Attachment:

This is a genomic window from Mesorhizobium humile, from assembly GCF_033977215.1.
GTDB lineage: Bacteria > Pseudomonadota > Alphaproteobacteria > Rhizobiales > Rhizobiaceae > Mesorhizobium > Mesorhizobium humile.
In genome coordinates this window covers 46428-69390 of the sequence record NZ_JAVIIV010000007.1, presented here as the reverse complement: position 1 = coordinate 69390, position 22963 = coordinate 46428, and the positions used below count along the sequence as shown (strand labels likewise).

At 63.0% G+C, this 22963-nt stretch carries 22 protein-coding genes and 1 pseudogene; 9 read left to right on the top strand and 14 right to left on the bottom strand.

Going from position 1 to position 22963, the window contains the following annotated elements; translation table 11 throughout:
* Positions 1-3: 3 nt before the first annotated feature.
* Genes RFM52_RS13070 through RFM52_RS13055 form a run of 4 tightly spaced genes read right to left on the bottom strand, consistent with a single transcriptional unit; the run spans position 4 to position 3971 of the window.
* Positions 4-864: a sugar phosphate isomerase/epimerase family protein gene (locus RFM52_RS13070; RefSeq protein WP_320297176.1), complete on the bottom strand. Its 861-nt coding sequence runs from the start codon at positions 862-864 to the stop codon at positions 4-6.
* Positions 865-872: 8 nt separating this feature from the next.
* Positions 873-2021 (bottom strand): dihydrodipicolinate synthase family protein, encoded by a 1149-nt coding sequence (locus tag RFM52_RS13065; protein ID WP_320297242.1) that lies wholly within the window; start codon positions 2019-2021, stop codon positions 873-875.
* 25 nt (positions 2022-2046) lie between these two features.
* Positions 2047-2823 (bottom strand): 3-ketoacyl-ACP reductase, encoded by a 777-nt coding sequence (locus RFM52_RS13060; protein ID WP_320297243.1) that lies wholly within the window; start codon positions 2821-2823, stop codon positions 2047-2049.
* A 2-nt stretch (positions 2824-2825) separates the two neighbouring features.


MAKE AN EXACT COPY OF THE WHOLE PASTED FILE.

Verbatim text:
This is a genomic window from Mesorhizobium humile, from assembly GCF_033977215.1.
GTDB lineage: Bacteria > Pseudomonadota > Alphaproteobacteria > Rhizobiales > Rhizobiaceae > Mesorhizobium > Mesorhizobium humile.
In genome coordinates this window covers 46428-69390 of the sequence record NZ_JAVIIV010000007.1, presented here as the reverse complement: position 1 = coordinate 69390, position 22963 = coordinate 46428, and the positions used below count along the sequence as shown (strand labels likewise).

At 63.0% G+C, this 22963-nt stretch carries 22 protein-coding genes and 1 pseudogene; 9 read left to right on the top strand and 14 right to left on the bottom strand.

Going from position 1 to position 22963, the window contains the following annotated elements; translation table 11 throughout:
* Positions 1-3: 3 nt before the first annotated feature.
* Genes RFM52_RS13070 through RFM52_RS13055 form a run of 4 tightly spaced genes read right to left on the bottom strand, consistent with a single transcriptional unit; the run spans position 4 to position 3971 of the window.
* Positions 4-864: a sugar phosphate isomerase/epimerase family protein gene (locus RFM52_RS13070; RefSeq protein WP_320297176.1), complete on the bottom strand. Its 861-nt coding sequence runs from the start codon at positions 862-864 to the stop codon at positions 4-6.
* Positions 865-872: 8 nt separating this feature from the next.
* Positions 873-2021 (bottom strand): dihydrodipicolinate synthase family protein, encoded by a 1149-nt coding sequence (locus tag RFM52_RS13065; protein ID WP_320297242.1) that lies wholly within the window; start codon positions 2019-2021, stop codon positions 873-875.
* 25 nt (positions 2022-2046) lie between these two features.
* Positions 2047-2823 (bottom strand): 3-ketoacyl-ACP reductase, encoded by a 777-nt coding sequence (locus RFM52_RS13060; protein ID WP_320297243.1) that lies wholly within the window; start codon positions 2821-2823, stop codon positions 2047-2049.
* A 2-nt stretch (positions 2824-2825) separates the two neighbouring features.